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Cheesecake with variations, an aid to building community.

04 Feb
Cheesecake with variations, an aid to building community.

I’m not very fond of sugary sweetness, but I do like creamy (fatty) desserts. Cheesecake is one of my favorites. In college I used to post a sign-up sheet shaped like a cheesecake cut into slices, and when all the pieces were claimed, make the cake in the dorm kitchen and deliver for $4 per slice. Now I make them when I have extra time, freeze, and take out when I need to come up with something delicious on the spur of the moment to share with friends. Fatty desserts freeze well. With a good arm, you can even slice a cheesecake that’s fresh out of the freezer, and put it back for later. By the way, I’ve cut down on the sugar–add some back if you like. I recommend that all cheesecakes be served with whipped cream as an option.

I buy a big 3 lb block of cream cheese and either use the whole thing to make two 9″ cakes, or two pounds to make one 10″ one. This recipe is for two cakes.

Shortbread Crust

(I usually don’t keep on hand graham cracker crumbs, the mainstay of most cheesecake crusts–they’re expensive and go stale. To heck with that–this crust is homemade, and tastes so good, you’ll eat it too.)

  • 1 1/2 cups all purpose flour
  • 1/4 cup sugar
  • 1/2 cup softened butter
  • 1 egg yolk (2 if they’re small)

Take the bottom off the springform pan. Preheat the oven to 400 degrees F. Mix the above ingredients together with a fork and then with your hands (or a nearby child’s hands) until it starts to hold together. Don’t knead it or it will be tough.

Press about half the mix onto the pan bottom. Place on a baking sheet and bake 10 minutes, then cool on a rack. Put the pan back together, and press the rest of the dough up the sides of the pan. It will only reach part way. It may be yummy, but who wants to eat lots of crust, anyway?

In a pan or in the microwave, melt 1 cup of semi-sweet chocolate chips with 4 Tbsp whipping cream until spreadable. Spread over the bottom and sides of the crust.

Turn the oven to 475 degrees F.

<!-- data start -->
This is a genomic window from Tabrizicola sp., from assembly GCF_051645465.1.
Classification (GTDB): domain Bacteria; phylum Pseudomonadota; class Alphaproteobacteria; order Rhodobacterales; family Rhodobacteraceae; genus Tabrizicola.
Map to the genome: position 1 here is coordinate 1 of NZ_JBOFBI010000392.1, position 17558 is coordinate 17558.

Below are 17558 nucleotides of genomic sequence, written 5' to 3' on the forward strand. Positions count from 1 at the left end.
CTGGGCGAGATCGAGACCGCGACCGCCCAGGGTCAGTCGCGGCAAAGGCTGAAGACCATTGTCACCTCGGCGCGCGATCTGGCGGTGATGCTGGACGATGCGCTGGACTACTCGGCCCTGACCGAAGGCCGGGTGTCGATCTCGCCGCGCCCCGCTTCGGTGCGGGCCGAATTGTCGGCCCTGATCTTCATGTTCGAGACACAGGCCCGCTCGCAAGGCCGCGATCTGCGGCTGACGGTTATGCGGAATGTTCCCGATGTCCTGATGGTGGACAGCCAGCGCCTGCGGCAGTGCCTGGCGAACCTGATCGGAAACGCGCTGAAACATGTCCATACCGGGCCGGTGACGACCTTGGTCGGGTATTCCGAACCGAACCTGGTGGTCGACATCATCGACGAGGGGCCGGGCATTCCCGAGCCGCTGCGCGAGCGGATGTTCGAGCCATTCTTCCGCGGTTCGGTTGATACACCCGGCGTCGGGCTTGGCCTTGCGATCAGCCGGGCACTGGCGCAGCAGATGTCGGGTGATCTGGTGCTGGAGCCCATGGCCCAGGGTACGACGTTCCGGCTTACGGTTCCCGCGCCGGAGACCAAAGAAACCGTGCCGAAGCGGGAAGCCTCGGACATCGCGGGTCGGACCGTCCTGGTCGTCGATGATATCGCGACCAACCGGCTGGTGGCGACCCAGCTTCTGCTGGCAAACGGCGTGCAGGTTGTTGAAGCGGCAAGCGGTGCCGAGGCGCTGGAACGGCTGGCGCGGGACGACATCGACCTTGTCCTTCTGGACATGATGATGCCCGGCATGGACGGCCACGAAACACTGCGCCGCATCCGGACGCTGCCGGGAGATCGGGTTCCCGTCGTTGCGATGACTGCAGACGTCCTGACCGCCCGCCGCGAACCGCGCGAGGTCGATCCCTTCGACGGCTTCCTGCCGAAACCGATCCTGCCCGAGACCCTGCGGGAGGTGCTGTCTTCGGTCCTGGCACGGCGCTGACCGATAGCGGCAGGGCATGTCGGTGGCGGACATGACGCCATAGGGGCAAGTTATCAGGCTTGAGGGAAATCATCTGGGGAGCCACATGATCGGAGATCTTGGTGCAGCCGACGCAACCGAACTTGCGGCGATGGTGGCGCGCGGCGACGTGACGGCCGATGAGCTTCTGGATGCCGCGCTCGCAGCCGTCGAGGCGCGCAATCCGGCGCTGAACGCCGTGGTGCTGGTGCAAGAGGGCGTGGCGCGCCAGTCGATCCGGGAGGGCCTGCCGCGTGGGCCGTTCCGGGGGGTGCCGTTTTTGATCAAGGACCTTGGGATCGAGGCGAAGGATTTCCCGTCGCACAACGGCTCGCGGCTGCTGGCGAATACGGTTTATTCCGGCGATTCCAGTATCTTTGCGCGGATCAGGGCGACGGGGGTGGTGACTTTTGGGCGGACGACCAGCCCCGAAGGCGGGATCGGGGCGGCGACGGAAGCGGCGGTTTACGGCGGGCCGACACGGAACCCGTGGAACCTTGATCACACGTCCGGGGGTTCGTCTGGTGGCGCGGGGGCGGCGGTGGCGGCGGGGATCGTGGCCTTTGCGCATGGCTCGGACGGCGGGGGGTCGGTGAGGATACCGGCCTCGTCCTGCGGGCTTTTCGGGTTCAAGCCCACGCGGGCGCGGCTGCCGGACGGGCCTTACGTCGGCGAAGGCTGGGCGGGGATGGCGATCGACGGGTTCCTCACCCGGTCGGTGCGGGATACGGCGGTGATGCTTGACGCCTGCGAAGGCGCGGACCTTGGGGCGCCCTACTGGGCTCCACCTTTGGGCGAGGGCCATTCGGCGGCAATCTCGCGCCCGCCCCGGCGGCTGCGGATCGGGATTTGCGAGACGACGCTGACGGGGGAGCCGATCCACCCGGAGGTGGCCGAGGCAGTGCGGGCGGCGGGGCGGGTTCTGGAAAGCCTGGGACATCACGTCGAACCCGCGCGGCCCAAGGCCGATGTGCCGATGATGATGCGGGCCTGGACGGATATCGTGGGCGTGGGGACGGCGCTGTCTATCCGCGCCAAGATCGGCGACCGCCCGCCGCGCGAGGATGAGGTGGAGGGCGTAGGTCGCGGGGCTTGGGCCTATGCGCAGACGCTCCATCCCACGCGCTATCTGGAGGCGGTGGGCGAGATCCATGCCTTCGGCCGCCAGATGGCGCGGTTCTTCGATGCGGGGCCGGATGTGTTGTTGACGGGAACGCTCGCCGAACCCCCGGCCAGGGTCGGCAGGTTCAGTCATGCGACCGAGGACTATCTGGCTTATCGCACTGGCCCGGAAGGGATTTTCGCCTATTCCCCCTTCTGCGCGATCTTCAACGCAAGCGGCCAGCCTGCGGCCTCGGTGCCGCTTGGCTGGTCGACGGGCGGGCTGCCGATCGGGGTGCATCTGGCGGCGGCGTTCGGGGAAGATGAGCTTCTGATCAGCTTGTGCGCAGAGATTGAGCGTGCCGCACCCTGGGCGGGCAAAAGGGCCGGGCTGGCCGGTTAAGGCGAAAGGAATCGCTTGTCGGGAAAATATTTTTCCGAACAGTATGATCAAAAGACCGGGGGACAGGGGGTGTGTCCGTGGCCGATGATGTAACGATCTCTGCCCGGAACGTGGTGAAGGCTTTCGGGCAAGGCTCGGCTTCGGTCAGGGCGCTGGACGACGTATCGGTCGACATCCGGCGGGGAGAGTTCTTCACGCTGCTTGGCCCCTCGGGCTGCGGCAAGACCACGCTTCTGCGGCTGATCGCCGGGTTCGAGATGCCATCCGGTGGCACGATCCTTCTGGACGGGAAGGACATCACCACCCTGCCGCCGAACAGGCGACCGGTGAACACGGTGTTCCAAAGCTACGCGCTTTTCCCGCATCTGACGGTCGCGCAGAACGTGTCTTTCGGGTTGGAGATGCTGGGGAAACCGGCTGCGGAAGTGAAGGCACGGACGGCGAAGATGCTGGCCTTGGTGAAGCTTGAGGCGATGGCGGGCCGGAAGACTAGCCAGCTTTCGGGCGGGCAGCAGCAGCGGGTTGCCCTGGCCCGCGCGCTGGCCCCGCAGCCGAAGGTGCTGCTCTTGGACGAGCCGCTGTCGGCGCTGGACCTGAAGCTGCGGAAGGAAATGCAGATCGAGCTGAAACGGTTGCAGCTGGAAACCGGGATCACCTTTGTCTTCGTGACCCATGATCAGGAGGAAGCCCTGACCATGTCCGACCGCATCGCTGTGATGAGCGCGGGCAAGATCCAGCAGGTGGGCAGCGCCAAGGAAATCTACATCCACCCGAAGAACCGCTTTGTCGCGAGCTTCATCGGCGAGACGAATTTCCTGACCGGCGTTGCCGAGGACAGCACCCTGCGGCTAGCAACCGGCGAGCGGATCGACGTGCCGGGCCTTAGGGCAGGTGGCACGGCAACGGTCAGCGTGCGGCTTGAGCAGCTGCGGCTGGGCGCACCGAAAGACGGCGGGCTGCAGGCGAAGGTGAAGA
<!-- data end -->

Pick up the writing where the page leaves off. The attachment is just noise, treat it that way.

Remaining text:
Cheesecake

  • 2 lbs softened full-fat cream cheese
  • 1 1/3 cups sugar
  • 4 Tbsp flour
  • 1/4 tsp salt
  • 1/4 cup whipping cream
  • 6 eggs
  • 3 egg yolks

In a large bowl (standing mixer works best), beat cream cheese, sugar, flour, salt, whipping cream and 2 eggs until smooth. Add remaining eggs and yolks and mix well. Choose a variation, below:

Variations

  • Pour about two thirds of the batter into the crust. Melt more chocolate (bittersweet, semi, to taste and stir into the rest, then spoon it onto the plain batter in globs, gently swirl with a knife to make a pattern. Or melt more and stir into the whole batter for a uniform chocolate cheesecake. A bit of strong espresso is good here too.
  • Sprinkle the top of the cheesecake with sliced or chopped almonds, hazelnuts, or macadamias.
  • Make a sweet-tart raspberry sauce thickened with cornstarch, and swirl into the plain batter
  • Add 1 tsp vanilla for a plain cheesecake, to be served with or without toppings.

Cover the top of the pans with foil and bake in the 475 degree oven for 25 minutes (20 in convection oven). For one cake in a regular oven, make it 20 minutes (convection 15-17 minutes).

Uncover the cake, reduce heat to 300 degrees, and bake 1 hour more (50 minutes in convection).

Turn off the oven and leave the cheesecakes in with the door partly open for 15 minutes. Remove onto cooling rack and run a sharp knife around the edges. Cover and refrigerate when cool.

To freeze, cut cardboard circles the size of the cheesecakes, cover with foil (from the top of the cake), remove pan sides & loosen the cheesecake bottom with a metal spatula, then slide it onto the cardboard circle (the crust will be firm enough with the chocolate). Cover with foil and/or plastic wrap, put in a large zip plastic or similar bag, label & freeze.

 
2 Comments

Posted by on February 4, 2013 in Food & Recipes

 

Tags: , ,

2 responses to “Cheesecake with variations, an aid to building community.

  1. thelandroverownerswife

    February 9, 2013 at 7:25 am

    Love cheesecake in our house and this one sounds fabulous. May have to give it a try ……. and ALL of the variations too 😀

    Most of the ‘baked’ cheesecake recipes I’ve come across call for gelatine to be used to help it set and so it’s good to see that this one doesn’t – not that I’ve anything against gelatine, especially if its’ in the guise of strawberry flavoured jelly and served with oodles of ice-cream 🙂 Just gelatine seems more fiddly and I do like simplicity when it comes to baking.

     
    • Gillian

      February 17, 2013 at 11:54 pm

      Yes, I agree–you don’t really need gelatine with this type of cake. That said, I also like the unbaked kind of gelatine-fortified cheesecake my mom used to make, lemon or lime.

       

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